Boeing to Use 3D Printed Parts For Starliner Spacecraft

Boeing to Use 3D Printed Parts For Starliner Spacecraft

The Boeing Company has hired Oxford Performance Materials (OPM), a leading advanced materials and additive manufacturing company, to make 600 3D printed parts for its Starliner spacecrafts.

The world’s largest aerospace company is building three CST-100 Starliner crew capsules under a $4.2 billion NASA contract. It’s scheduled to take off for the first time in June 2018 from Cape Canaveral, and carry its first crew in August 2018.

Larry Varholak, president of Oxford's aerospace business, said the parts will help Boeing lower costs and save weight on each seven-seat capsule, compared with traditional metal and plastic manufacturing. "What really makes it valuable to NASA and Boeing is this material is as strong as aluminum at significantly less weight," he said. Boeing said the weight savings on Oxford's parts is about 60 percent compared with traditional manufacturing.

OPM will announce a $10 million strategic investment from Hexcel Corp, a fellow advanced materials company, as early as today, according to an exclusive report from Reuters, adding to the $15 million Hexcel had already invested in May.

The Boeing deal, along with the funding from Hexcel, further evidence the shift in 3D printing from making prototypes to commercial production of high-grade parts for space ships, aircraft engines and other equipment.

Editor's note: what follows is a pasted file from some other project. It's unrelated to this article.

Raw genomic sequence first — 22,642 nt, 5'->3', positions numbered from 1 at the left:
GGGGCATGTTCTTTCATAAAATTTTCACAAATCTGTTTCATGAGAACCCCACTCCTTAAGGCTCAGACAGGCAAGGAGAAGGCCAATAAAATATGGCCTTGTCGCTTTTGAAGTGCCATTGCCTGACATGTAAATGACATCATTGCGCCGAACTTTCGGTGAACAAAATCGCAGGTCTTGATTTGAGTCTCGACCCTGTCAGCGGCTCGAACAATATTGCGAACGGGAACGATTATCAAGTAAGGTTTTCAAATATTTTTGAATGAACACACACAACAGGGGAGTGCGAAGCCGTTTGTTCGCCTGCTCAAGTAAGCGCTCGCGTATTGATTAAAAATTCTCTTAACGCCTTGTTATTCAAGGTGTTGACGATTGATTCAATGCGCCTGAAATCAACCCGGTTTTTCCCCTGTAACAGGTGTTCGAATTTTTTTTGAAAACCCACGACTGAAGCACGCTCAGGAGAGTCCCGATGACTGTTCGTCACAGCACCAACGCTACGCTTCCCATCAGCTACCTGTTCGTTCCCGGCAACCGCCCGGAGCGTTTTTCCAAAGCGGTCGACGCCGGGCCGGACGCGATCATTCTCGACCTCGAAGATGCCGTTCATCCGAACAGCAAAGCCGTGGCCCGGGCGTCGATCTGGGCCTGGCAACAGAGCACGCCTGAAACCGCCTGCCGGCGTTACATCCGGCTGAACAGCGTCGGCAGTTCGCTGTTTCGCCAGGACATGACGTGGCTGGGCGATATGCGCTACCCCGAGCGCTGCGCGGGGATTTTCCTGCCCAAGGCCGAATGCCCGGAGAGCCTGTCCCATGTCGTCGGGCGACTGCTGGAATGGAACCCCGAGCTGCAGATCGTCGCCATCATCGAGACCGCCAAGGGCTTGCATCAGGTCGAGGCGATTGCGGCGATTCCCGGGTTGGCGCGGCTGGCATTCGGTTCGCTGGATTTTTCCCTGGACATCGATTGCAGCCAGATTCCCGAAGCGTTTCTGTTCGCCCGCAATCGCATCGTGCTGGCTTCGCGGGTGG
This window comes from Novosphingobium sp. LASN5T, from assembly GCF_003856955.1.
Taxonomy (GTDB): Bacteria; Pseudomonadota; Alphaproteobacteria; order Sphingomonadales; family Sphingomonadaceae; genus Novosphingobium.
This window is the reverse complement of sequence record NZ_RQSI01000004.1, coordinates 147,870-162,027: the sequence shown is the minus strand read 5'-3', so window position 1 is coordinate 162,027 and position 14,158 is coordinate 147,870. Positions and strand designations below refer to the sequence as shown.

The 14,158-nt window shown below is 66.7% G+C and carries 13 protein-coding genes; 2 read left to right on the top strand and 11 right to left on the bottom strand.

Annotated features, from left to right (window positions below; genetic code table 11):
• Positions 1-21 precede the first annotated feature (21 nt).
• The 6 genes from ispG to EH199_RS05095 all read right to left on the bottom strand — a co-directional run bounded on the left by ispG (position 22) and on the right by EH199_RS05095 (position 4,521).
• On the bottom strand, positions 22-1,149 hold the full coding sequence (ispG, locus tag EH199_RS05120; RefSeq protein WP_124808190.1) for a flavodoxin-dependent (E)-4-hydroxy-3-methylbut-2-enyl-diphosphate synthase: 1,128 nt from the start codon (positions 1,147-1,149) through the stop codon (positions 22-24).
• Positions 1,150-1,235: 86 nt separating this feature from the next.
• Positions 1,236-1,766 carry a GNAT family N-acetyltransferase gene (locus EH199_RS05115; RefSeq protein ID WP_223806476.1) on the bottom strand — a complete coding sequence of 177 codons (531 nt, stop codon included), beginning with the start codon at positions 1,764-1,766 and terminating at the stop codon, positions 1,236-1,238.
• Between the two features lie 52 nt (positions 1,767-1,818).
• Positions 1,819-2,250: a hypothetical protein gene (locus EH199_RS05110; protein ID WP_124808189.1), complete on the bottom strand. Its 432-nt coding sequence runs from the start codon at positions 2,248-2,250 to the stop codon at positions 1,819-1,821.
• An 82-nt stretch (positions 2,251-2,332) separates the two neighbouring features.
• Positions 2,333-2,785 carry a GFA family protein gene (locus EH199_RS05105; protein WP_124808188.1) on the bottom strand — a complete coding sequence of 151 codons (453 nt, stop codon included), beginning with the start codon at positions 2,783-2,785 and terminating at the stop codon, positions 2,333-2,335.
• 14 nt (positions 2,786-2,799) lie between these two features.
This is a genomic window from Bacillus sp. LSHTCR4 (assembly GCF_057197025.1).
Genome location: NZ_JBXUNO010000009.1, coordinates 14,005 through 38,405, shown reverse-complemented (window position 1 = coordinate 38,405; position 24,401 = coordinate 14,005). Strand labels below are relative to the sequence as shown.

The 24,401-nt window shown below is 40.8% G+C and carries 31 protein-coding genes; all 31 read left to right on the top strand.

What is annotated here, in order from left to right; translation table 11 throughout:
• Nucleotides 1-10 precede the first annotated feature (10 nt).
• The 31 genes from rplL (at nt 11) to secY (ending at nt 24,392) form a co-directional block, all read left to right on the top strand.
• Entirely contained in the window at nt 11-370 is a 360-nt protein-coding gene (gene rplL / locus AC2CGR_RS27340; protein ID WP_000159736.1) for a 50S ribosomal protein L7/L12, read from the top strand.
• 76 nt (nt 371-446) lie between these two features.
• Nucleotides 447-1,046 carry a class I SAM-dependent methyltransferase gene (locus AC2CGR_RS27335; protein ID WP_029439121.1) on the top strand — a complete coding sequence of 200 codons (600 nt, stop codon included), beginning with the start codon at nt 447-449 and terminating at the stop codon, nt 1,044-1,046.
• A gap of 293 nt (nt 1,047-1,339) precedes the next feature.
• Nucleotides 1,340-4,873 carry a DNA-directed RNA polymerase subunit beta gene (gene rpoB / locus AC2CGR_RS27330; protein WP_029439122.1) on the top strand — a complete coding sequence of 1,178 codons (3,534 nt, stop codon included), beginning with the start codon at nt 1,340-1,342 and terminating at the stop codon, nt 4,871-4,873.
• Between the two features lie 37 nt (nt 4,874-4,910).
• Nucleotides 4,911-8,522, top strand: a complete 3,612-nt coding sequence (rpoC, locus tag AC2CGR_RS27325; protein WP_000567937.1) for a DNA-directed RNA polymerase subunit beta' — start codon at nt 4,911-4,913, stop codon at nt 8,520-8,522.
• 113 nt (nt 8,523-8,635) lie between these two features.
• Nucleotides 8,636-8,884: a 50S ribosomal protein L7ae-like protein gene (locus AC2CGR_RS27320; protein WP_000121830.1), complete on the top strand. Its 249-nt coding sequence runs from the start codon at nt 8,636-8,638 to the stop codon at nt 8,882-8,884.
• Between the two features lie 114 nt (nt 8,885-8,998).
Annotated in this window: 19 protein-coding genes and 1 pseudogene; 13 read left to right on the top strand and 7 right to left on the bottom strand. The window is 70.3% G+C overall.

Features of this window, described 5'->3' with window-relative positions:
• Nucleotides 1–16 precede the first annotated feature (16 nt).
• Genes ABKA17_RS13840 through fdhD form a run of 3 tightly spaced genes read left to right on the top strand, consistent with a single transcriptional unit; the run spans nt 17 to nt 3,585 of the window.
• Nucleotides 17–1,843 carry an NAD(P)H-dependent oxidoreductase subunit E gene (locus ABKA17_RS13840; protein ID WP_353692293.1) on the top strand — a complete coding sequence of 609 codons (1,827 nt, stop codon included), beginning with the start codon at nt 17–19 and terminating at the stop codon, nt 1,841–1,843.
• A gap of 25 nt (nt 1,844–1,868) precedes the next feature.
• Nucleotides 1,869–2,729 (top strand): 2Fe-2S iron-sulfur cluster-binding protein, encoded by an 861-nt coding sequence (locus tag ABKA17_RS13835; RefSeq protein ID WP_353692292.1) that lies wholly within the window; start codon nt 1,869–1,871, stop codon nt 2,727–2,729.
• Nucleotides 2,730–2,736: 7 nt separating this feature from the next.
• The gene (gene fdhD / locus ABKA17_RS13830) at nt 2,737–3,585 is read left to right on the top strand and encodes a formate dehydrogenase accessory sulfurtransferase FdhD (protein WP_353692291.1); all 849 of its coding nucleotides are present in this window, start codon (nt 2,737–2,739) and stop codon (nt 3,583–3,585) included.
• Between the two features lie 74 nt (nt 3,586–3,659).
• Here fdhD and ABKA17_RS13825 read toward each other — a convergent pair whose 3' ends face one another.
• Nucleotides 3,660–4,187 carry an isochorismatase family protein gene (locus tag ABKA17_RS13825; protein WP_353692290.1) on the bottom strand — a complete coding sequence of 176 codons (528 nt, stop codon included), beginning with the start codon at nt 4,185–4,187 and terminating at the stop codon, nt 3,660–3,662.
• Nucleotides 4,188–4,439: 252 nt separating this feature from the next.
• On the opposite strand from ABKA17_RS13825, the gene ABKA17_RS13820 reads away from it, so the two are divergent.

Aerospace already accounts for about 17 percent of 3D printing revenue. Not only does 3D printing allow manufacturers to reduce the overall weight of the components, it also permits quick design and rapid changes of internal features of the components, which would not be possible with traditional manufacturing methods. The global aerospace 3D printing market to grow at a CAGR of 55.85% during the period 2016-2020.

Oxford has already begun shipping parts for the Starliner. Boeing declined to say how much of the capsule Oxford's parts represent.

"It's a significant fraction of the Starliner from the aspects of design, assembly and reliability of high integrity parts," said Leo Christodoulou, director of structures and materials engineering at Boeing. "Using Oxford's materials takes out a lot of cost."

In other news, Boeing, General Electric and others launched a coalition on Thursday to back a House Republican plan to tax all imports, saying the proposal would "support American jobs and American-made products." 

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